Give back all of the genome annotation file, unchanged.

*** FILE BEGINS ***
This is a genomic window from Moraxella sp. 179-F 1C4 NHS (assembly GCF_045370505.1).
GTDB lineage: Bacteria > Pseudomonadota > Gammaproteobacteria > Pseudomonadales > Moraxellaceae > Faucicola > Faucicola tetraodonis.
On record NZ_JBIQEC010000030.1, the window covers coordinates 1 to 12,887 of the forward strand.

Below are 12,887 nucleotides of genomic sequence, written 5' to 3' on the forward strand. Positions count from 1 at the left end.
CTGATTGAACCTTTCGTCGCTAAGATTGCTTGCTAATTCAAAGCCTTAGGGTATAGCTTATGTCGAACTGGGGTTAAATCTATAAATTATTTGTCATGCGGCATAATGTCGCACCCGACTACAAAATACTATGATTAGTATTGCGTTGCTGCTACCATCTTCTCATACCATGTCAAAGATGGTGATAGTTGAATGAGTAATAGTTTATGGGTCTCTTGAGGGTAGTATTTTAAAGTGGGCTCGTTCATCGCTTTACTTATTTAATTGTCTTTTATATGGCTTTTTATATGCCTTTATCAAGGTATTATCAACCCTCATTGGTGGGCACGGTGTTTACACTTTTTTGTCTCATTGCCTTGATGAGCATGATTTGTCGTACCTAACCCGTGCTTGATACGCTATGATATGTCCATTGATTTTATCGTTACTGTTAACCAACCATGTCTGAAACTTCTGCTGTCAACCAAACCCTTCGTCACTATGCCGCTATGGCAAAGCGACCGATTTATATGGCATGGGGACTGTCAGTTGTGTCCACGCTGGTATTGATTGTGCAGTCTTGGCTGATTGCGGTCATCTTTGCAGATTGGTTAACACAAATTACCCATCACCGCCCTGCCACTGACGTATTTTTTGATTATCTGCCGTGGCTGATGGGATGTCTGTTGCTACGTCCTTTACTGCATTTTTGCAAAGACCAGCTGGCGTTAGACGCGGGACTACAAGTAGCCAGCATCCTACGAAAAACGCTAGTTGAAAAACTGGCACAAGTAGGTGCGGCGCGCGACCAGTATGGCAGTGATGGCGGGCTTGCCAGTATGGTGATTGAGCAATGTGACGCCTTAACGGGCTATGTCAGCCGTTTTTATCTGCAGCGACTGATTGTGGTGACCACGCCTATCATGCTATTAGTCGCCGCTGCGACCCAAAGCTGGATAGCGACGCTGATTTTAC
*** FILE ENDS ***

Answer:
This is a genomic window from Moraxella sp. 179-F 1C4 NHS (assembly GCF_045370505.1).
GTDB lineage: Bacteria > Pseudomonadota > Gammaproteobacteria > Pseudomonadales > Moraxellaceae > Faucicola > Faucicola tetraodonis.
On record NZ_JBIQEC010000030.1, the window covers coordinates 1 to 12,887 of the forward strand.

Below are 12,887 nucleotides of genomic sequence, written 5' to 3' on the forward strand. Positions count from 1 at the left end.
CTGATTGAACCTTTCGTCGCTAAGATTGCTTGCTAATTCAAAGCCTTAGGGTATAGCTTATGTCGAACTGGGGTTAAATCTATAAATTATTTGTCATGCGGCATAATGTCGCACCCGACTACAAAATACTATGATTAGTATTGCGTTGCTGCTACCATCTTCTCATACCATGTCAAAGATGGTGATAGTTGAATGAGTAATAGTTTATGGGTCTCTTGAGGGTAGTATTTTAAAGTGGGCTCGTTCATCGCTTTACTTATTTAATTGTCTTTTATATGGCTTTTTATATGCCTTTATCAAGGTATTATCAACCCTCATTGGTGGGCACGGTGTTTACACTTTTTTGTCTCATTGCCTTGATGAGCATGATTTGTCGTACCTAACCCGTGCTTGATACGCTATGATATGTCCATTGATTTTATCGTTACTGTTAACCAACCATGTCTGAAACTTCTGCTGTCAACCAAACCCTTCGTCACTATGCCGCTATGGCAAAGCGACCGATTTATATGGCATGGGGACTGTCAGTTGTGTCCACGCTGGTATTGATTGTGCAGTCTTGGCTGATTGCGGTCATCTTTGCAGATTGGTTAACACAAATTACCCATCACCGCCCTGCCACTGACGTATTTTTTGATTATCTGCCGTGGCTGATGGGATGTCTGTTGCTACGTCCTTTACTGCATTTTTGCAAAGACCAGCTGGCGTTAGACGCGGGACTACAAGTAGCCAGCATCCTACGAAAAACGCTAGTTGAAAAACTGGCACAAGTAGGTGCGGCGCGCGACCAGTATGGCAGTGATGGCGGGCTTGCCAGTATGGTGATTGAGCAATGTGACGCCTTAACGGGCTATGTCAGCCGTTTTTATCTGCAGCGACTGATTGTGGTGACCACGCCTATCATGCTATTAGTCGCCGCTGCGACCCAAAGCTGGATAGCGACGCTGATTTTAC